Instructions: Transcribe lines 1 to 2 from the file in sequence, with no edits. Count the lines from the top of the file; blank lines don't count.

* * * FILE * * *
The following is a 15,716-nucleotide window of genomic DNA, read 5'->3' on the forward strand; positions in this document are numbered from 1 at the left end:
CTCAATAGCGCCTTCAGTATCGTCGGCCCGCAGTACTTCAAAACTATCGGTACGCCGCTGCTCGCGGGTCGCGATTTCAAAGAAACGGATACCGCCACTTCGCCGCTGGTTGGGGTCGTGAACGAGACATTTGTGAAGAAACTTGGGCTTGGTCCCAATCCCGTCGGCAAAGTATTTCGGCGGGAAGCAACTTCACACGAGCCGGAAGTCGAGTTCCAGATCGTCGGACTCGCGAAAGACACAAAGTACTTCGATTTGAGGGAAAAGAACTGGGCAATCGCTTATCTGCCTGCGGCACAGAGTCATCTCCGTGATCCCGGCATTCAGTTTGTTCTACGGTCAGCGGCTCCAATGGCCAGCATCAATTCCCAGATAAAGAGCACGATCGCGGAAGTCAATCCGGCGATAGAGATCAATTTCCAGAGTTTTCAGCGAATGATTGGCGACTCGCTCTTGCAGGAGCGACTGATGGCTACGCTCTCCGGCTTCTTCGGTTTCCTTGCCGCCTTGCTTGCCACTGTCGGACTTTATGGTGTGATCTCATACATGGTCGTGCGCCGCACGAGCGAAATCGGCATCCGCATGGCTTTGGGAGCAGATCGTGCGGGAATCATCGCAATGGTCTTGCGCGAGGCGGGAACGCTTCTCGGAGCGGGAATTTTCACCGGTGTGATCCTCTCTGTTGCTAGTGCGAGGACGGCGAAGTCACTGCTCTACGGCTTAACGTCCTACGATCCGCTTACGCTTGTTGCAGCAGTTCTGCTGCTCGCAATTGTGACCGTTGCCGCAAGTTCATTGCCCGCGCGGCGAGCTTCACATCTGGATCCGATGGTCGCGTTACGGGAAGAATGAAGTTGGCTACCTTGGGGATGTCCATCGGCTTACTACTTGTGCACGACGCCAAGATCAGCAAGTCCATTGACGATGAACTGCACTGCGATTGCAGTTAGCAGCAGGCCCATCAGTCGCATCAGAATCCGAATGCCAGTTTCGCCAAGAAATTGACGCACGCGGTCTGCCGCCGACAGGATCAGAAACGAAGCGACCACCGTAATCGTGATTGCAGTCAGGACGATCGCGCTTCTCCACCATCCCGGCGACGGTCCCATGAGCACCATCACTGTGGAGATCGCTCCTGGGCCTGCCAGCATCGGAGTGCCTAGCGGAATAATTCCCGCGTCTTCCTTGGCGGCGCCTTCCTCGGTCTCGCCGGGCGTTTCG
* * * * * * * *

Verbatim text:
The following is a 15,716-nucleotide window of genomic DNA, read 5'->3' on the forward strand; positions in this document are numbered from 1 at the left end:
CTCAATAGCGCCTTCAGTATCGTCGGCCCGCAGTACTTCAAAACTATCGGTACGCCGCTGCTCGCGGGTCGCGATTTCAAAGAAACGGATACCGCCACTTCGCCGCTGGTTGGGGTCGTGAACGAGACATTTGTGAAGAAACTTGGGCTTGGTCCCAATCCCGTCGGCAAAGTATTTCGGCGGGAAGCAACTTCACACGAGCCGGAAGTCGAGTTCCAGATCGTCGGACTCGCGAAAGACACAAAGTACTTCGATTTGAGGGAAAAGAACTGGGCAATCGCTTATCTGCCTGCGGCACAGAGTCATCTCCGTGATCCCGGCATTCAGTTTGTTCTACGGTCAGCGGCTCCAATGGCCAGCATCAATTCCCAGATAAAGAGCACGATCGCGGAAGTCAATCCGGCGATAGAGATCAATTTCCAGAGTTTTCAGCGAATGATTGGCGACTCGCTCTTGCAGGAGCGACTGATGGCTACGCTCTCCGGCTTCTTCGGTTTCCTTGCCGCCTTGCTTGCCACTGTCGGACTTTATGGTGTGATCTCATACATGGTCGTGCGCCGCACGAGCGAAATCGGCATCCGCATGGCTTTGGGAGCAGATCGTGCGGGAATCATCGCAATGGTCTTGCGCGAGGCGGGAACGCTTCTCGGAGCGGGAATTTTCACCGGTGTGATCCTCTCTGTTGCTAGTGCGAGGACGGCGAAGTCACTGCTCTACGGCTTAACGTCCTACGATCCGCTTACGCTTGTTGCAGCAGTTCTGCTGCTCGCAATTGTGACCGTTGCCGCAAGTTCATTGCCCGCGCGGCGAGCTTCACATCTGGATCCGATGGTCGCGTTACGGGAAGAATGAAGTTGGCTACCTTGGGGATGTCCATCGGCTTACTACTTGTGCACGACGCCAAGATCAGCAAGTCCATTGACGATGAACTGCACTGCGATTGCAGTTAGCAGCAGGCCCATCAGTCGCATCAGAATCCGAATGCCAGTTTCGCCAAGAAATTGACGCACGCGGTCTGCCGCCGACAGGATCAGAAACGAAGCGACCACCGTAATCGTGATTGCAGTCAGGACGATCGCGCTTCTCCACCATCCCGGCGACGGTCCCATGAGCACCATCACTGTGGAGATCGCTCCTGGGCCTGCCAGCATCGGAGTGCCTAGCGGAATAATTCCCGCGTCTTCCTTGGCGGCGCCTTCCTCGGTCTCGCCGGGCGTTTCG